9. What’s with the “coprological” and the preoccupation with feces and the places it comes from that is a repetitive theme? A shrink would have a field day with that.

  10. So if you rise to the top of the coprophagic phylum, does that make you a sh1+lord?

  11. I don’t understand how you are dissapointed that the Republicans have not fought hard enough against the creeping growth of government as well as more or less uninterested in holding back the leftist war on culture – so the right response is to elect a big government liberal who is very comfortable using government power on the Rebublican ticket???? How does this make sense????

    • About six months ago, I decided that having explained this a thousand times and a thousand ways, people who keep asking me this are either a) too stupid to get the answer or b) unwilling to accept the answer. But, here it goes, one more time.

      Another Bush republican who will spend like mad and start a bunch of pointless wars, while discrediting opposition to the Left for a generation is one option. The other option is another liberal democrat who will do all the same things the Bush republican will do, plus some worse stuff. Trump, while not a conservative, is a third option. He won’t do anything about spending most likely. He will draw down the endless wars and he will try to get the borders under control. Because he is a great salesman, he may even get tax reform through Congress.

      Even if he does none of those things, I’ve lost nothing. Trump is simply the lowest risk option. He’s a roll of the dice, but a low risk roll of the dice.

      • I despise Hillary and would be temped to vote for the con man just to keep her out. Browsing through your site though reminds me that a large number of trumpkins will vote for him out of sheer envy and economic illiteracy.

        Trump is the high risk option as he will cut deals with the democratic minority and whichever republicans will go along to expand the government’s reach. As soon as he is elected he will turn his back on the useful supporters who got him there.

        A vote is not just a choice between the lesser of two evils but also an endorsement, I will not endorse him this fall. Our best hope is 4 more years of gridlock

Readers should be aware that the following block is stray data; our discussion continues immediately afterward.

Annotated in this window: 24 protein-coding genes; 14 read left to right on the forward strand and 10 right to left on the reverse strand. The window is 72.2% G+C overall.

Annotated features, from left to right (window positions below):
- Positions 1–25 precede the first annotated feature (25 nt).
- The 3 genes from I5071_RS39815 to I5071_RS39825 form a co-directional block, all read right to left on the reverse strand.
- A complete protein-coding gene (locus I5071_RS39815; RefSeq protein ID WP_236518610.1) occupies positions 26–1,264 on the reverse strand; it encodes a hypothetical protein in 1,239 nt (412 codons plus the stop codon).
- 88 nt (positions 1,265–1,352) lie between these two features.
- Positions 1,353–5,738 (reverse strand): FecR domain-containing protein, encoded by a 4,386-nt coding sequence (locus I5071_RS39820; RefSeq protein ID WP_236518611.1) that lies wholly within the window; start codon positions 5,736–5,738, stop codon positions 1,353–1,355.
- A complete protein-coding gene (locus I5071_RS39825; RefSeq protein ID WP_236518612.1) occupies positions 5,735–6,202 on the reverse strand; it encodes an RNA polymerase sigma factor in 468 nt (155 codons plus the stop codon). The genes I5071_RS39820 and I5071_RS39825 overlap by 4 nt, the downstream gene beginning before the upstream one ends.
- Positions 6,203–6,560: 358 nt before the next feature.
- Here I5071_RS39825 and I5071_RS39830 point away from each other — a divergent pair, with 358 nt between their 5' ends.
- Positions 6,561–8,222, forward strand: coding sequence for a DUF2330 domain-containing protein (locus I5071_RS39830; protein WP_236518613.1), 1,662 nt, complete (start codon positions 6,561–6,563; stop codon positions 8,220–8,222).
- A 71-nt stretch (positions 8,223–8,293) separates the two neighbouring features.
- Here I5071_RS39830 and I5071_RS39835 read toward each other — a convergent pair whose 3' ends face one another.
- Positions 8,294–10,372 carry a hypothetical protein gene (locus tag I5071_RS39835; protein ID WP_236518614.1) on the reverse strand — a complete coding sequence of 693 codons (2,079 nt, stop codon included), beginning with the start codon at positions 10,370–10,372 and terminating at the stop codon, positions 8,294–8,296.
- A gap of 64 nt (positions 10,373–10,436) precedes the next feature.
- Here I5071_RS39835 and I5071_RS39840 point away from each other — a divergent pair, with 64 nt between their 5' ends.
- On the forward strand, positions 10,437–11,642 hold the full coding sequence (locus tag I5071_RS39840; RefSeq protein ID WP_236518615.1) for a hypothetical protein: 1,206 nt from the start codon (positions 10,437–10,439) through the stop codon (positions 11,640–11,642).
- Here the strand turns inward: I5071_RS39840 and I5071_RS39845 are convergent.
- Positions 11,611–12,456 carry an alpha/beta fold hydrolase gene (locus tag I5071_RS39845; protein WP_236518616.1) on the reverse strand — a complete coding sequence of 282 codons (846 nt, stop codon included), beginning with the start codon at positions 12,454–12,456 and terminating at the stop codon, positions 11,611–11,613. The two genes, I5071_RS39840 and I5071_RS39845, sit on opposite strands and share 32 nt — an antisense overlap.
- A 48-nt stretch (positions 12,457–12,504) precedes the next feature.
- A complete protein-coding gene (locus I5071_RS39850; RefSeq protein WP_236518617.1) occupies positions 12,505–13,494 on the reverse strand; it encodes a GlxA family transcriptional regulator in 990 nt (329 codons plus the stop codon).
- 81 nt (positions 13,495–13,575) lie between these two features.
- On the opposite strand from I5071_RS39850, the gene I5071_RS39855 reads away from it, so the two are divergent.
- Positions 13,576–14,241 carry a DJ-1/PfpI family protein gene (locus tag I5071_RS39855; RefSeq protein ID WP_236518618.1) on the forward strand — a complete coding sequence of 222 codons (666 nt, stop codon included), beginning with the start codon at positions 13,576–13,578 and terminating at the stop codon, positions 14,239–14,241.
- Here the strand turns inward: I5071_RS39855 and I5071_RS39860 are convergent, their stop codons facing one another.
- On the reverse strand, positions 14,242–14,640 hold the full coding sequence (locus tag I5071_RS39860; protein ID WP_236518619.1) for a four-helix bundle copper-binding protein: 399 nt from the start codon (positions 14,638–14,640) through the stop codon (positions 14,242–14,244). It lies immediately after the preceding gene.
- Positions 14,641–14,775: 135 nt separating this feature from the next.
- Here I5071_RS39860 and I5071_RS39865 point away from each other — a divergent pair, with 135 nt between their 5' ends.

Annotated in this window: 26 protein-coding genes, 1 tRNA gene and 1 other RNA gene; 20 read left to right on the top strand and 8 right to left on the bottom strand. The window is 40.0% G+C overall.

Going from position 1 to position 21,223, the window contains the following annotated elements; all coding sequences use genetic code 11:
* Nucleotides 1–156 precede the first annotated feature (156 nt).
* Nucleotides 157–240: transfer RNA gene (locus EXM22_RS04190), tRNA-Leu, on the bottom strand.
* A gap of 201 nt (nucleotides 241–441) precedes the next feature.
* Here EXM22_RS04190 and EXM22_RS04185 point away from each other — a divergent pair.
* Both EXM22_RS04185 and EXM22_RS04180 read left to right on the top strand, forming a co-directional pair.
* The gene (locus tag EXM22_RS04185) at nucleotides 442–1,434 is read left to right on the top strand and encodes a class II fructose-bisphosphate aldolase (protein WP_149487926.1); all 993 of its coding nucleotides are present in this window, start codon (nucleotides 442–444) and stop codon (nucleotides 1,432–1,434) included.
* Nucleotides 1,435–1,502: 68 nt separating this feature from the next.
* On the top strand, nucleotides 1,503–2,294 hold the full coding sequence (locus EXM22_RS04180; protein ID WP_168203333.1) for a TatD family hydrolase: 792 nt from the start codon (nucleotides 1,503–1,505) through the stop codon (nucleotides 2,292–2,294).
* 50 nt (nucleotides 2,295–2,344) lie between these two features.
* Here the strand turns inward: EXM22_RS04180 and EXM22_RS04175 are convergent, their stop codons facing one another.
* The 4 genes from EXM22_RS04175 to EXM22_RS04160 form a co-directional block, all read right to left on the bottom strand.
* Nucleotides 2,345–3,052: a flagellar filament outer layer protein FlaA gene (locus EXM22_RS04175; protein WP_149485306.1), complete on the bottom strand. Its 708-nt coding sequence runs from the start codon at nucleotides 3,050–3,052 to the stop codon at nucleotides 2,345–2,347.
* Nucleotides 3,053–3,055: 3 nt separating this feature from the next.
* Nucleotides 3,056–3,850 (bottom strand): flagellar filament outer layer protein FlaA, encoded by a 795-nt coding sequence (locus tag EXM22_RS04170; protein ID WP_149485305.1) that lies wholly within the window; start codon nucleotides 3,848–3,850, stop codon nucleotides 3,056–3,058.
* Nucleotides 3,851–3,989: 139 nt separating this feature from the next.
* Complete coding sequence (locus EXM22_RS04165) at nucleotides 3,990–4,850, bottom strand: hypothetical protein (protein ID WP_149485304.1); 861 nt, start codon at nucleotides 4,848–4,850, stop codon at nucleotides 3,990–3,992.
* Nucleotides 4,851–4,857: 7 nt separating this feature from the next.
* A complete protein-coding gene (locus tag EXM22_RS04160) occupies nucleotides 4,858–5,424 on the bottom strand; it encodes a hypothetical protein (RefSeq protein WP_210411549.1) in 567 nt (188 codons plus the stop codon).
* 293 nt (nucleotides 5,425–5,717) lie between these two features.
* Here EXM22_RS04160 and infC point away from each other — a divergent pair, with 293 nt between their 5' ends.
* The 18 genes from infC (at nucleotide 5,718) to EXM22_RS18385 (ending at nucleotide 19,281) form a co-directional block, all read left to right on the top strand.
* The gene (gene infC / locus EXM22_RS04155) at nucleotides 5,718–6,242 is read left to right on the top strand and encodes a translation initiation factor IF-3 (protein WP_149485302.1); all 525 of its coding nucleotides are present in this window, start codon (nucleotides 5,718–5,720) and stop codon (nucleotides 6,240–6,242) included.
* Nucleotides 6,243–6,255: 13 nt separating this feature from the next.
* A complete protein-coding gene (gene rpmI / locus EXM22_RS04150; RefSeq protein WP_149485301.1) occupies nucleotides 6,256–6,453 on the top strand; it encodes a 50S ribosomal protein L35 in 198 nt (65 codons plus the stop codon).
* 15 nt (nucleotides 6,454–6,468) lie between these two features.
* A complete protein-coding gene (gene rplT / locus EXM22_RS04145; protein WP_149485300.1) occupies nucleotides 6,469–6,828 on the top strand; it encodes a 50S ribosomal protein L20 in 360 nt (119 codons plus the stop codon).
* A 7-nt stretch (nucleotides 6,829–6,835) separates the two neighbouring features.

• I’m curious, just what do you Trumpkins expect the great Donald will do once he’s in office and freed from the self imposed constraints of weaker men?? Do you think he has some magic wand that will reorder the economy so that everyone has well paid, fulfilling jobs? Stop the plague of political correctness by the force of his magnetic personality? Deport all illegals for his weird touchback amnesty?

          • Like I said, you are too stupid to understand any of this so there’s no point in trying to explain it to you. Boring and stupid is a terrible curse. I pity you, but I have no obligations to you.

          • Probably stupid like dumber than a box of rocks. Or a troll, did I repeat myself?
            Which is kind of funny, while he is all front of the bus and everything, the crux of it there is no voting our way out of this.

          • Um, do you think someone that has run a successful business might have an idea about how to create jobs? And which do you think would be more likely to have an administration of people that have experience in job creation: the political hack that sells herself for financial gain or the businessman that already has money and power? We’ve been lied to before, but Trump’s ego will drive him to be successful.

          • REPORTER: So, Bizarro Superman, are you endorsing a candidate in the U.S. Presidential election?

            BIZARRO: Me is principled conservative, so me voting for Hillary!

        • I used to be interested in policy, but I now believe that the bureaucratic juggernaut will roll over us until one day the American experiment will be dead. I like Trump because he throws high hard ones at the heads of the elites of both parties. Cowards, each time they hit the dirt they are a bit less interested in getting up. It’s a pleasure to watch.